Mike Madriaga 9:30 a.m., April 22
Downtown San Diego Partnership hires high-profile civic attorney to address illegal use of PBID funds
Michael Colantuono responds to letter asking to view non-profit's accounting records.
Executives at the Downtown San Diego Partnership are sticking to their guns, and doing their best to hold on to Property and Business Improvement District (PBID) funds to pay for homeless services, high-priced consultants, and other questionable expenses.
The downtown non-profit has enlisted the help of noted civic attorney, Michael Colantuono- the same lawyer used by the Tourism Marketing District.
In an August 9 letter, Colantuono denied a request from local attorney Cory Briggs that executives from the Downtown Partnership provide accurate accounting of expenditures as well as issue refunds to property owners for any illegal expenditures.
Over the past few years, the list of questionable expenditures has grown from paying local consultant Marco Li Mandri $130,000 to using assessments to develop a new business model, new website and logo, and spending hundreds of thousands of dollars on homeless services.
"We conclude such a suit would be baseless and write to explain the bases of that conclusion and to urge you not to pursue it," wrote Colantuono.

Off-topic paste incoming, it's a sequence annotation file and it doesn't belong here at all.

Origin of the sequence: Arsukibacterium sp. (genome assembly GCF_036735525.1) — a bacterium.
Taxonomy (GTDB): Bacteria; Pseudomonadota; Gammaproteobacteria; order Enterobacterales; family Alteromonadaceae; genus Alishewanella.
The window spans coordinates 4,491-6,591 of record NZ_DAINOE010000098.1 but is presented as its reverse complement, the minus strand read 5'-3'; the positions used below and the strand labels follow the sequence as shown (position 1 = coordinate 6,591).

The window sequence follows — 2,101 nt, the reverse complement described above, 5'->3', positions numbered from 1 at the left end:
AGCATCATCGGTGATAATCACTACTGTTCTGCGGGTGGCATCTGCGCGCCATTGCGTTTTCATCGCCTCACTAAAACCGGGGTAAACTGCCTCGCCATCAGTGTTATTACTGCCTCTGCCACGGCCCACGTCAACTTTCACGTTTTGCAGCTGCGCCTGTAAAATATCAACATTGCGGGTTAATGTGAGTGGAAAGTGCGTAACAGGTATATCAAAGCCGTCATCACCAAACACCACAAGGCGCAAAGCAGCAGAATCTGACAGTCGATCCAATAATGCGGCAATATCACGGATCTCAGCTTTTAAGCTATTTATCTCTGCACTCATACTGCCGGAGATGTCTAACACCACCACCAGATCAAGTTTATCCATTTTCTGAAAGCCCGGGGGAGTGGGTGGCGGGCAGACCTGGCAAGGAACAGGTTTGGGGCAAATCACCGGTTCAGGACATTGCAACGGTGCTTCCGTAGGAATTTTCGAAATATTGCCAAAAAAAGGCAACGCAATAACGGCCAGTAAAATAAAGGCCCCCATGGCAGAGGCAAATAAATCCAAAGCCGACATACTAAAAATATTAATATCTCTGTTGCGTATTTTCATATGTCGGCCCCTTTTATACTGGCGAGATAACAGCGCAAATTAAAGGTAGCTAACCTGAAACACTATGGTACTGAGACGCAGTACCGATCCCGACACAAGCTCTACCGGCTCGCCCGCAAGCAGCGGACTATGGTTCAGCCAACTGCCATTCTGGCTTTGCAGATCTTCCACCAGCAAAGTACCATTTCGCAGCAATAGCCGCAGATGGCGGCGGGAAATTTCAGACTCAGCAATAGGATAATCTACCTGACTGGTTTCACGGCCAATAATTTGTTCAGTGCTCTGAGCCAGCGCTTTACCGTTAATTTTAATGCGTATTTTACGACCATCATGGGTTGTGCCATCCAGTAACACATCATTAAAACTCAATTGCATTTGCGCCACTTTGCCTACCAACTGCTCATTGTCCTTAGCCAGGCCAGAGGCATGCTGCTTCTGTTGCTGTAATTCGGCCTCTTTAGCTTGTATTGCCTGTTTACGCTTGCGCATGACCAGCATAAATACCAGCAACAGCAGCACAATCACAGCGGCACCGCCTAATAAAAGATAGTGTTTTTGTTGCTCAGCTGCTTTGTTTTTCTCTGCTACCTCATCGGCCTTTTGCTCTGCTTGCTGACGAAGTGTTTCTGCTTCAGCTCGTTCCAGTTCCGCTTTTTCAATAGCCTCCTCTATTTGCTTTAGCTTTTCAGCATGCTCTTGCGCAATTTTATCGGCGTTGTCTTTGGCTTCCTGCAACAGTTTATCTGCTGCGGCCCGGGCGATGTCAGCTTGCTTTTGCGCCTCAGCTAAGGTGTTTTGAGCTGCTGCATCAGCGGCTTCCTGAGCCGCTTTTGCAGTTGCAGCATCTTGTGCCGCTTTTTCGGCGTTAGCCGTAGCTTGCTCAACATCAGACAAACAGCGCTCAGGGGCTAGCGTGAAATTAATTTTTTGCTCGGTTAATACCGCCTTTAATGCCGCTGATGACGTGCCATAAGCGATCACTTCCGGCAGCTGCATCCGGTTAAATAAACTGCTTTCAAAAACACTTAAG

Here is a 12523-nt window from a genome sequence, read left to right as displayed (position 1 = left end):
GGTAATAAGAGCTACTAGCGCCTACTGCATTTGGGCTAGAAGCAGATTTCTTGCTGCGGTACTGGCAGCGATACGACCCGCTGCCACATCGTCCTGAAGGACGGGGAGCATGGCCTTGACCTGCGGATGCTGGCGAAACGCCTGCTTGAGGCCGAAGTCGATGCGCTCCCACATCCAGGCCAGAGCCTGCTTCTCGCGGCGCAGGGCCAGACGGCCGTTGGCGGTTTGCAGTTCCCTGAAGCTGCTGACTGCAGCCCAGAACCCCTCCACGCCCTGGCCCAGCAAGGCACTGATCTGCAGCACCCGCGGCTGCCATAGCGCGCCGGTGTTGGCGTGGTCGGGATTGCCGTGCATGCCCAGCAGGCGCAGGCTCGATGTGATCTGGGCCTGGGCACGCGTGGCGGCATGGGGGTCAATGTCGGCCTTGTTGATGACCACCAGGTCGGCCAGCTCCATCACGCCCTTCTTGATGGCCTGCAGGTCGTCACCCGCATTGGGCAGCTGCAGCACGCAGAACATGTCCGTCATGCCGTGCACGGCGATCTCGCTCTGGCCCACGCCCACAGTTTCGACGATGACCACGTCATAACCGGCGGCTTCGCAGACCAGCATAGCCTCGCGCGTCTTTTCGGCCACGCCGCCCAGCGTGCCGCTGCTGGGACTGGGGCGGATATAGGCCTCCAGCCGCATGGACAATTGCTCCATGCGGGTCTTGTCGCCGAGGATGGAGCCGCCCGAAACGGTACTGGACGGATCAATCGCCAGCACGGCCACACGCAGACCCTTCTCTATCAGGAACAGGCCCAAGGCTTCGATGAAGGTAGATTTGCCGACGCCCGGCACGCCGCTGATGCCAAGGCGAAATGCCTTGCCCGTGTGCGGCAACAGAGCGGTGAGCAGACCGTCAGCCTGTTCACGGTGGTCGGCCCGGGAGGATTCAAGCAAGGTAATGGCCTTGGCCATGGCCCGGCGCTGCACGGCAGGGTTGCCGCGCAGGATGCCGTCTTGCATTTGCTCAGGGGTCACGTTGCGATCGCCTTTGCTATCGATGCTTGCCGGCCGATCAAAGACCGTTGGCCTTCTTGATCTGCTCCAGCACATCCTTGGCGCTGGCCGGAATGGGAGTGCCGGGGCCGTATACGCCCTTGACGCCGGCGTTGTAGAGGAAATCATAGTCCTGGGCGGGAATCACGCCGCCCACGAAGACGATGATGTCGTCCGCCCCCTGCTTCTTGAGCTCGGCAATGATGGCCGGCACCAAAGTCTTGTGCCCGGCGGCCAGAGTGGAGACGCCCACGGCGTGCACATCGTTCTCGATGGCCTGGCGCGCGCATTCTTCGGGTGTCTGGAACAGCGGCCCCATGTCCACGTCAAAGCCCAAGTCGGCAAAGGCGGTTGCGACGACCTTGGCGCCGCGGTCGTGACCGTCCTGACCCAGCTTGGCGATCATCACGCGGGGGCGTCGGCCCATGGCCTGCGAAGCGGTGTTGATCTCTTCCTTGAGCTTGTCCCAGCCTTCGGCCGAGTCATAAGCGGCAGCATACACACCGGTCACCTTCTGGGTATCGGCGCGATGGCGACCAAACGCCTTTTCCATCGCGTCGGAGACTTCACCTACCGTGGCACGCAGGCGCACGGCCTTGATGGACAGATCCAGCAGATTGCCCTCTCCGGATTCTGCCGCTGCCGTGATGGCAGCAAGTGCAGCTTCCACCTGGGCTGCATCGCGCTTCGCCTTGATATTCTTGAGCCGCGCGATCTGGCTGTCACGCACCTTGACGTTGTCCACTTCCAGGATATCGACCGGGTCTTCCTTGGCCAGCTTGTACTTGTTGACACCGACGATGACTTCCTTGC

"First, your client can have no standing to sue the Partnership for anything.Your client is neither a party to the operating agreement between the Partnership and the City, nor to the Partnership's contracts with Mr. Li Mandri and with Progressive Urban Management. Your client includes no assessees of the PBID."
"I can assure you that the PBID's homelessness programs are entirely lawful and appropriately funded...In any event, on behalf of the Partnership, we deny your vague suggestion of impropriety in the way it funds its services."
Briggs says the Partnership's decision to enlist the help of a lawyer instead of granting access to records is telling.
"We asked for an accounting because we wanted to give the Partnership an opportunity to prove us wrong. If we were wrong, it would have been very easy to show us the books and help us see the error of our ways. The fact that they lawyered up and denied everything instead of showing us their books tells us that we're exactly right."
The letters clear the way for yet another lawsuit over the use of funds from Maintenance Assessment Districts.
In 2011, after a nearly five year-long court battle with the City, residents of Golden Hill and South Park were able to show that the district did not always provide direct benefits to each property owner, as required by the law.
One way or another, executives from Downtown Partnership will eventually have to answer whether hiring consultants, spending money on homeless services, and using assessments to make over their organization offers direct benefits to residents of downtown.
Attorney Michael Colantuono was unavailable for comment. I am waiting to hear back from other lawyers at his firm.